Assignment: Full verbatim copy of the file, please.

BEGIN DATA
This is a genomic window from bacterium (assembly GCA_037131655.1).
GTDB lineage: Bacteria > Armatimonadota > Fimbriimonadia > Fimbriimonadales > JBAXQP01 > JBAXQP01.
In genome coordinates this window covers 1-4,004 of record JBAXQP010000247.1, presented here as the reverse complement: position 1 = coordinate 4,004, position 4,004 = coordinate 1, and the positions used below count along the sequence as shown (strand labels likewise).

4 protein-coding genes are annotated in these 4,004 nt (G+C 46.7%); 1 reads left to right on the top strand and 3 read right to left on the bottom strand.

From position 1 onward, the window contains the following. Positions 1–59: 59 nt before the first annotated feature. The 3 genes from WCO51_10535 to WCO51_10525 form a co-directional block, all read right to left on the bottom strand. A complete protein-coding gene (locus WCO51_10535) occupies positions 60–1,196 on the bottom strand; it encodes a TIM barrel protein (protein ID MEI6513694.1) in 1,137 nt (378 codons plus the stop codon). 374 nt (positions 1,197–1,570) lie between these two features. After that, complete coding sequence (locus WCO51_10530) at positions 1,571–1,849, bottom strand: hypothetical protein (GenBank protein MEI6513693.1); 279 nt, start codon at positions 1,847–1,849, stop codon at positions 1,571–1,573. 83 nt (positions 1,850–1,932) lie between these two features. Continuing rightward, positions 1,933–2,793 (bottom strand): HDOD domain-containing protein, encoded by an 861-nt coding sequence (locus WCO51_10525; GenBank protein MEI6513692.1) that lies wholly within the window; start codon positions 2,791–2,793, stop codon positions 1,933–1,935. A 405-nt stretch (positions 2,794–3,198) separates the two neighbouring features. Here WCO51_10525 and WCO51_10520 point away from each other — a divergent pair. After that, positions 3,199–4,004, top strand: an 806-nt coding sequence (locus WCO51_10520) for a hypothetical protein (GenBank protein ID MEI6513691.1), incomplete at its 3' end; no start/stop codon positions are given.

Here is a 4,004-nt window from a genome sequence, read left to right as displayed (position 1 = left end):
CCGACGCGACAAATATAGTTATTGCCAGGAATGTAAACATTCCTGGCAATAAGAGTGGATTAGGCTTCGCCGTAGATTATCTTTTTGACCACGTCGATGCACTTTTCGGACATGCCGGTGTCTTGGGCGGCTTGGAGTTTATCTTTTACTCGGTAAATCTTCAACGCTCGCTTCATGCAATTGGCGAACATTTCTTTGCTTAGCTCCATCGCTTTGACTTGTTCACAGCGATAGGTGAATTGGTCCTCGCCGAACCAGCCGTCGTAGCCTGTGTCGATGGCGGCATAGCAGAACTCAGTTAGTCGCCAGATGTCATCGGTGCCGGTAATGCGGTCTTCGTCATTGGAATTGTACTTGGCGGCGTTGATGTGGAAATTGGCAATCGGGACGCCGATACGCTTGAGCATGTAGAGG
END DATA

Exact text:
This is a genomic window from bacterium (assembly GCA_037131655.1).
GTDB lineage: Bacteria > Armatimonadota > Fimbriimonadia > Fimbriimonadales > JBAXQP01 > JBAXQP01.
In genome coordinates this window covers 1-4,004 of record JBAXQP010000247.1, presented here as the reverse complement: position 1 = coordinate 4,004, position 4,004 = coordinate 1, and the positions used below count along the sequence as shown (strand labels likewise).

4 protein-coding genes are annotated in these 4,004 nt (G+C 46.7%); 1 reads left to right on the top strand and 3 read right to left on the bottom strand.

From position 1 onward, the window contains the following. Positions 1–59: 59 nt before the first annotated feature. The 3 genes from WCO51_10535 to WCO51_10525 form a co-directional block, all read right to left on the bottom strand. A complete protein-coding gene (locus WCO51_10535) occupies positions 60–1,196 on the bottom strand; it encodes a TIM barrel protein (protein ID MEI6513694.1) in 1,137 nt (378 codons plus the stop codon). 374 nt (positions 1,197–1,570) lie between these two features. After that, complete coding sequence (locus WCO51_10530) at positions 1,571–1,849, bottom strand: hypothetical protein (GenBank protein MEI6513693.1); 279 nt, start codon at positions 1,847–1,849, stop codon at positions 1,571–1,573. 83 nt (positions 1,850–1,932) lie between these two features. Continuing rightward, positions 1,933–2,793 (bottom strand): HDOD domain-containing protein, encoded by an 861-nt coding sequence (locus WCO51_10525; GenBank protein MEI6513692.1) that lies wholly within the window; start codon positions 2,791–2,793, stop codon positions 1,933–1,935. A 405-nt stretch (positions 2,794–3,198) separates the two neighbouring features. Here WCO51_10525 and WCO51_10520 point away from each other — a divergent pair. After that, positions 3,199–4,004, top strand: an 806-nt coding sequence (locus WCO51_10520) for a hypothetical protein (GenBank protein ID MEI6513691.1), incomplete at its 3' end; no start/stop codon positions are given.

Here is a 4,004-nt window from a genome sequence, read left to right as displayed (position 1 = left end):
CCGACGCGACAAATATAGTTATTGCCAGGAATGTAAACATTCCTGGCAATAAGAGTGGATTAGGCTTCGCCGTAGATTATCTTTTTGACCACGTCGATGCACTTTTCGGACATGCCGGTGTCTTGGGCGGCTTGGAGTTTATCTTTTACTCGGTAAATCTTCAACGCTCGCTTCATGCAATTGGCGAACATTTCTTTGCTTAGCTCCATCGCTTTGACTTGTTCACAGCGATAGGTGAATTGGTCCTCGCCGAACCAGCCGTCGTAGCCTGTGTCGATGGCGGCATAGCAGAACTCAGTTAGTCGCCAGATGTCATCGGTGCCGGTAATGCGGTCTTCGTCATTGGAATTGTACTTGGCGGCGTTGATGTGGAAATTGGCAATCGGGACGCCGATACGCTTGAGCATGTAGAGG